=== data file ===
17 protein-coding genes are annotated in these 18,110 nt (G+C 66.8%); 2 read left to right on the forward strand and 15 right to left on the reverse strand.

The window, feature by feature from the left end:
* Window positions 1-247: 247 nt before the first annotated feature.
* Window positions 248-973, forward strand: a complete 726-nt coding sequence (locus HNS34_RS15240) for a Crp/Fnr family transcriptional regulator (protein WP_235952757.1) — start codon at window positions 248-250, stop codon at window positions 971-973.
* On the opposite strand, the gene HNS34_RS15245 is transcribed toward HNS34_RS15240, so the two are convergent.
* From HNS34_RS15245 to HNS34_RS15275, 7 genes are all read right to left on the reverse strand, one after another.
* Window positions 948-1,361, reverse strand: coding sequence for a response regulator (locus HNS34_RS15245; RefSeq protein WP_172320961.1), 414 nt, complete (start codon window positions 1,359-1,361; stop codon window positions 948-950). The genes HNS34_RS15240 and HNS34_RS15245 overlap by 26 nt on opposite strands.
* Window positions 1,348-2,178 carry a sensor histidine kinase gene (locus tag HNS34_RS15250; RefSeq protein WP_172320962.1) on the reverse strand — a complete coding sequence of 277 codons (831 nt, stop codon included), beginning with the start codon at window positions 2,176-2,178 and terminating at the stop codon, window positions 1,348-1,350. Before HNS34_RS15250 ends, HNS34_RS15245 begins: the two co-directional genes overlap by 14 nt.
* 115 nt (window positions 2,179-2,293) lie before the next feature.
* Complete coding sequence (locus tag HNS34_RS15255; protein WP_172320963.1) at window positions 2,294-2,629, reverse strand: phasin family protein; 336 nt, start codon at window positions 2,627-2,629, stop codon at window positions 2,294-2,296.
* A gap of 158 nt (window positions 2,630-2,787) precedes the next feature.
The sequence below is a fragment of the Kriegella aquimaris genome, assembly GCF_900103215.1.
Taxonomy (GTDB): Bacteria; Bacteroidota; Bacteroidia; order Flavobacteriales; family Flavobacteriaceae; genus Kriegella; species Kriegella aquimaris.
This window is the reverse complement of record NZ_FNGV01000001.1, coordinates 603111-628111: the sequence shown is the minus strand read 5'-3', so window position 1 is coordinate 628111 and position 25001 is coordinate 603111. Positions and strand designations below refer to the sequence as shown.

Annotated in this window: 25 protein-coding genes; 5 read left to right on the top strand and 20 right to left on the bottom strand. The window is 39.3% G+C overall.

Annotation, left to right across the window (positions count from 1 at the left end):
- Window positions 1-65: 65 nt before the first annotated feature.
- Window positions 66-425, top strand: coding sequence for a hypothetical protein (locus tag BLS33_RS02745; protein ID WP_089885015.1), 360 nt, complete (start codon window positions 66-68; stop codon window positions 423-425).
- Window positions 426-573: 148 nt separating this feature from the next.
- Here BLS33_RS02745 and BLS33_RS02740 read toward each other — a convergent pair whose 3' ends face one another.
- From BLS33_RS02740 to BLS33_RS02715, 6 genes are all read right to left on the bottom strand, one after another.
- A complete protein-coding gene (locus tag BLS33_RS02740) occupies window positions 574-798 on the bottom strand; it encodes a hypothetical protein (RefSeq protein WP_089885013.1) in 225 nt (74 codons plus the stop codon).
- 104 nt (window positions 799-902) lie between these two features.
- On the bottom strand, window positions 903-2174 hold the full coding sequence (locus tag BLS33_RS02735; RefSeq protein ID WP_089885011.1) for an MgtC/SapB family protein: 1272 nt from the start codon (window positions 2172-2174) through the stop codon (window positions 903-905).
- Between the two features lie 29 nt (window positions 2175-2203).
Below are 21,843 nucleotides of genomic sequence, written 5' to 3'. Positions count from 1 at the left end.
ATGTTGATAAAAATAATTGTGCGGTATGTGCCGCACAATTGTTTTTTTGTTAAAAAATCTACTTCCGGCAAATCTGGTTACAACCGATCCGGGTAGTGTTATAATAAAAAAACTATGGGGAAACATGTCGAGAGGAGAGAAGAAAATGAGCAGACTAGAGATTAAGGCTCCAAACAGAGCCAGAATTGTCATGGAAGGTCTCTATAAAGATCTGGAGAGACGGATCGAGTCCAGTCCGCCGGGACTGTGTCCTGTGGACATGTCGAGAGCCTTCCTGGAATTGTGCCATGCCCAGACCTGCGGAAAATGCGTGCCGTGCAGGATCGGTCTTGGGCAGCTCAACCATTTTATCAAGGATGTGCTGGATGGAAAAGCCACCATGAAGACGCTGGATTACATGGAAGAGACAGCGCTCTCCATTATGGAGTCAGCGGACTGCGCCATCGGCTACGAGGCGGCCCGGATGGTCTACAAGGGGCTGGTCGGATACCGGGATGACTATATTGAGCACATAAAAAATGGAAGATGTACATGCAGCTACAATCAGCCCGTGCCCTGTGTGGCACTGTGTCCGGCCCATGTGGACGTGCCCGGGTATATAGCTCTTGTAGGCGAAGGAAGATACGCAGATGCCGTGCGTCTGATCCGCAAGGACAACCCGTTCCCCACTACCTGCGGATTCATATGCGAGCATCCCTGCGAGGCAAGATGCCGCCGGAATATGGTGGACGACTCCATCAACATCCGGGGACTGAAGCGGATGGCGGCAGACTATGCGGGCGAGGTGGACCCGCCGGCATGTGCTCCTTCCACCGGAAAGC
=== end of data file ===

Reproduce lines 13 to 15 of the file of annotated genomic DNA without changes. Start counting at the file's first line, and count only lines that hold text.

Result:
Taxonomy (GTDB): Bacteria; Bacteroidota; Bacteroidia; order Flavobacteriales; family Flavobacteriaceae; genus Kriegella; species Kriegella aquimaris.
This window is the reverse complement of record NZ_FNGV01000001.1, coordinates 603111-628111: the sequence shown is the minus strand read 5'-3', so window position 1 is coordinate 628111 and position 25001 is coordinate 603111. Positions and strand designations below refer to the sequence as shown.

Annotated in this window: 25 protein-coding genes; 5 read left to right on the top strand and 20 right to left on the bottom strand. The window is 39.3% G+C overall.